Predation is one of the most visible selective forces driving the ecology and evolution of organisms in nature (Abrams, 2000). Therefore, evolving effective anti-predator strategies is a significant component of adaptation for many prey species. Diverse defensive strategies have evolved in a range of specific stages in the encounters between predators and preys (Stevens, 2013). These anti-predator strategies can be classified as ‘primary’ and ‘secondary’ defences, depending on the timing in which they are performed (Ruxton et al., 2004). The primary defences serve to avoid detection (crypsis) by operating before predators initiate prey-catching behaviour, or they prevent pursuit by advertising themselves as unprofitable to predators (mimicry, warning signals) (Robinson, 1969; Edmunds, 1974). The secondary defences are post-detection defences that function to increase the chance of surviving the prey-capturing process (deflection or startle) or to make an encounter unprofitable to predators (e.g. spines, stings and toxins) (Robinson, 1969; Edmunds, 1974). The development of the secondary defences that include chemical or physical deterrents has led to the evolution of warning signals in prey that benefit both well-defended prey and their potential predators by causing mutual avoidance (Summers and Clough, 2001; Sherratt and Beatty, 2003; Ruxton et al., 2004). Well-known examples of co-evolution between warning signals and prey defences include the generation of aposematic colouration and toxicity in poison frogs (Summers and Clough, 2001; Maan and Cummings, 2012) and ladybird beetles (Blount et al., 2012).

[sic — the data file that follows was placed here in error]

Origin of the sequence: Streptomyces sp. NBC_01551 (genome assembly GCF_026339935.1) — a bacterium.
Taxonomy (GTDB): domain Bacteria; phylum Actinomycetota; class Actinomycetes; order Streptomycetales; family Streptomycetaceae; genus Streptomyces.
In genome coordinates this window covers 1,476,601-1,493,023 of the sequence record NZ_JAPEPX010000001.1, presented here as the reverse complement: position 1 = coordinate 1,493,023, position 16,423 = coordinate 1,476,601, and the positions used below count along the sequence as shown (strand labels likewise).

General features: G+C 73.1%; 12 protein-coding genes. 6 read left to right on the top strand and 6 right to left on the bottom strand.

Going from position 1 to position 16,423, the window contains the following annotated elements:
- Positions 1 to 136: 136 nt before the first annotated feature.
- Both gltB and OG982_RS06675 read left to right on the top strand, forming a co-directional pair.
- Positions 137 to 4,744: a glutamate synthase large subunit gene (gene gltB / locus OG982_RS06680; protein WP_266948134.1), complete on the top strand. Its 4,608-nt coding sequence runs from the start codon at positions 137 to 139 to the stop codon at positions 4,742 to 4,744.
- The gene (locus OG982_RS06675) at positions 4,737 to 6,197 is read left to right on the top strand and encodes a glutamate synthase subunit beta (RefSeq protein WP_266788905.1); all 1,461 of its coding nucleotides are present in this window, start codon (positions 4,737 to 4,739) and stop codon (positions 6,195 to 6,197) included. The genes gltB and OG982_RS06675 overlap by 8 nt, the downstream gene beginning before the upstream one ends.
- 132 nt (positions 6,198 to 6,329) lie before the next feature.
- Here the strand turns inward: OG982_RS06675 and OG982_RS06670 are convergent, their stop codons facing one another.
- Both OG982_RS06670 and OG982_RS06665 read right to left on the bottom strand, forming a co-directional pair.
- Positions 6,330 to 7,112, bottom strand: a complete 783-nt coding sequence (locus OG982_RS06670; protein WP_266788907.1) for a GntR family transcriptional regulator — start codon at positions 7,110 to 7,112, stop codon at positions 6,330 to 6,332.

Pachyrhynchus weevils (Germar 1824) (Coleoptera: Curculionidae: Entiminae: Pachyrhynchini) are a group of brilliant, metallic-coloured weevils distributed in the Old World tropics (Fig. 1A) (Wallace, 1895; Schultze, 1923; Tseng et al., 2018). The observations of the diverse colours of more abundant Pachyrhynchus weevils (as models) being mimicked by several relatively rare species of longhorn beetles (Cerambycidae: Doliops) suggested the aposematic function of their colouration (Wallace, 1867; Dickerson et al., 1928; Barševskis, 2013). However, Pachyrhynchus weevils may also be mimicking Doliops because many longhorn beetles are known to be toxic (reviewed in Dettner, 1987). A recent manipulative experiment showed the first empirical evidence that the conspicuous colouration of Pachyrhynchus weevils could function as effective warning signals (a primary defence) to prevent predacious pursuit by Japalura lizards (Fig. 1C) (Tseng et al., 2014). In those behavioural trials, the lizards attacked weevils without conspicuous colours at higher rates than weevils with intact colours. During those trials, the lizards were observed to display irritated behavioural responses (spitting out and throwing off) after biting the weevils, indicating the unpalatability of the prey. Moreover, the weevils frequently survived the lizard attacks without visible harm to their bodies, suggesting the existence of an effective secondary defence, which is expected to have evolved in concert with their warning colouration.